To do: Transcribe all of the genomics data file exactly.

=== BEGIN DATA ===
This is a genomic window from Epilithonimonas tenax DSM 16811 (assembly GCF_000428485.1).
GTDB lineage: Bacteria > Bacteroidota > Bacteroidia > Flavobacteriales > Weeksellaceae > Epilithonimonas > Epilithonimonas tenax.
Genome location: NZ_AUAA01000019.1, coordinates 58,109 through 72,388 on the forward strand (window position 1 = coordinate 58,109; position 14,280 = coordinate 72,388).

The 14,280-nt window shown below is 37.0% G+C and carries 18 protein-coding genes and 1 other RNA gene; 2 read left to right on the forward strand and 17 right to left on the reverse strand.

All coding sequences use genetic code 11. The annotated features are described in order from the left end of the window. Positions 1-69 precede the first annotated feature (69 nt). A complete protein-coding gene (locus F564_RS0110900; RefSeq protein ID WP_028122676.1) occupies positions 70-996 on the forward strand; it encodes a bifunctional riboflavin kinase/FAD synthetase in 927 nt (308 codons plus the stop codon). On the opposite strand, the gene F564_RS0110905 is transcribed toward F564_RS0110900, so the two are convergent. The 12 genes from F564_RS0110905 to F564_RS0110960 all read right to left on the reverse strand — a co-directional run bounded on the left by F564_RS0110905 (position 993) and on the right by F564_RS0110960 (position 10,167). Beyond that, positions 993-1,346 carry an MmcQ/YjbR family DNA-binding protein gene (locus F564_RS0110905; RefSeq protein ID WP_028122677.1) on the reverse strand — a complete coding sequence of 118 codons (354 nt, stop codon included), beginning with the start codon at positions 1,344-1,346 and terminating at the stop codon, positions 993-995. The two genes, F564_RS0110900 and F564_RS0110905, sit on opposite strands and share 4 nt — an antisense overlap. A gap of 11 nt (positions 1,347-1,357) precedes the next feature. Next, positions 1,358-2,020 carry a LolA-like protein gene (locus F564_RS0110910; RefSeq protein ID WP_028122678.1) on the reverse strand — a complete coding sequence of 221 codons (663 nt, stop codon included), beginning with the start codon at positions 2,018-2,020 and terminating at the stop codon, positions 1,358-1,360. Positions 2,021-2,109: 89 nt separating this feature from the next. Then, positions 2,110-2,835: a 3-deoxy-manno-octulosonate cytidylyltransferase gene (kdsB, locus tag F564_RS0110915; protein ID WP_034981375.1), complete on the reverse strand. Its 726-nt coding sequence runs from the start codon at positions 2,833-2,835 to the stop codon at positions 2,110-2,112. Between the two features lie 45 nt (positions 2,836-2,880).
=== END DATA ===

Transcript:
This is a genomic window from Epilithonimonas tenax DSM 16811 (assembly GCF_000428485.1).
GTDB lineage: Bacteria > Bacteroidota > Bacteroidia > Flavobacteriales > Weeksellaceae > Epilithonimonas > Epilithonimonas tenax.
Genome location: NZ_AUAA01000019.1, coordinates 58,109 through 72,388 on the forward strand (window position 1 = coordinate 58,109; position 14,280 = coordinate 72,388).

The 14,280-nt window shown below is 37.0% G+C and carries 18 protein-coding genes and 1 other RNA gene; 2 read left to right on the forward strand and 17 right to left on the reverse strand.

All coding sequences use genetic code 11. The annotated features are described in order from the left end of the window. Positions 1-69 precede the first annotated feature (69 nt). A complete protein-coding gene (locus F564_RS0110900; RefSeq protein ID WP_028122676.1) occupies positions 70-996 on the forward strand; it encodes a bifunctional riboflavin kinase/FAD synthetase in 927 nt (308 codons plus the stop codon). On the opposite strand, the gene F564_RS0110905 is transcribed toward F564_RS0110900, so the two are convergent. The 12 genes from F564_RS0110905 to F564_RS0110960 all read right to left on the reverse strand — a co-directional run bounded on the left by F564_RS0110905 (position 993) and on the right by F564_RS0110960 (position 10,167). Beyond that, positions 993-1,346 carry an MmcQ/YjbR family DNA-binding protein gene (locus F564_RS0110905; RefSeq protein ID WP_028122677.1) on the reverse strand — a complete coding sequence of 118 codons (354 nt, stop codon included), beginning with the start codon at positions 1,344-1,346 and terminating at the stop codon, positions 993-995. The two genes, F564_RS0110900 and F564_RS0110905, sit on opposite strands and share 4 nt — an antisense overlap. A gap of 11 nt (positions 1,347-1,357) precedes the next feature. Next, positions 1,358-2,020 carry a LolA-like protein gene (locus F564_RS0110910; RefSeq protein ID WP_028122678.1) on the reverse strand — a complete coding sequence of 221 codons (663 nt, stop codon included), beginning with the start codon at positions 2,018-2,020 and terminating at the stop codon, positions 1,358-1,360. Positions 2,021-2,109: 89 nt separating this feature from the next. Then, positions 2,110-2,835: a 3-deoxy-manno-octulosonate cytidylyltransferase gene (kdsB, locus tag F564_RS0110915; protein ID WP_034981375.1), complete on the reverse strand. Its 726-nt coding sequence runs from the start codon at positions 2,833-2,835 to the stop codon at positions 2,110-2,112. Between the two features lie 45 nt (positions 2,836-2,880).